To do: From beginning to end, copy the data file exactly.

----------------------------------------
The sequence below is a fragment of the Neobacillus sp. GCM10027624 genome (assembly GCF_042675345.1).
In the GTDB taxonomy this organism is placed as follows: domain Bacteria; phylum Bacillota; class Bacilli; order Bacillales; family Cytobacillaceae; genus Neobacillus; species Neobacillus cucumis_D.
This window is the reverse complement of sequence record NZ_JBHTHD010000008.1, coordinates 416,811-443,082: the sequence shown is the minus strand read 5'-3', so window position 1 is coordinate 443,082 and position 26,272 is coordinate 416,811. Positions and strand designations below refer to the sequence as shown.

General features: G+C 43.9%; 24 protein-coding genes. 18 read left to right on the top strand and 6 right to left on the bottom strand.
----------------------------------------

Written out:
The sequence below is a fragment of the Neobacillus sp. GCM10027624 genome (assembly GCF_042675345.1).
In the GTDB taxonomy this organism is placed as follows: domain Bacteria; phylum Bacillota; class Bacilli; order Bacillales; family Cytobacillaceae; genus Neobacillus; species Neobacillus cucumis_D.
This window is the reverse complement of sequence record NZ_JBHTHD010000008.1, coordinates 416,811-443,082: the sequence shown is the minus strand read 5'-3', so window position 1 is coordinate 443,082 and position 26,272 is coordinate 416,811. Positions and strand designations below refer to the sequence as shown.

General features: G+C 43.9%; 24 protein-coding genes. 18 read left to right on the top strand and 6 right to left on the bottom strand.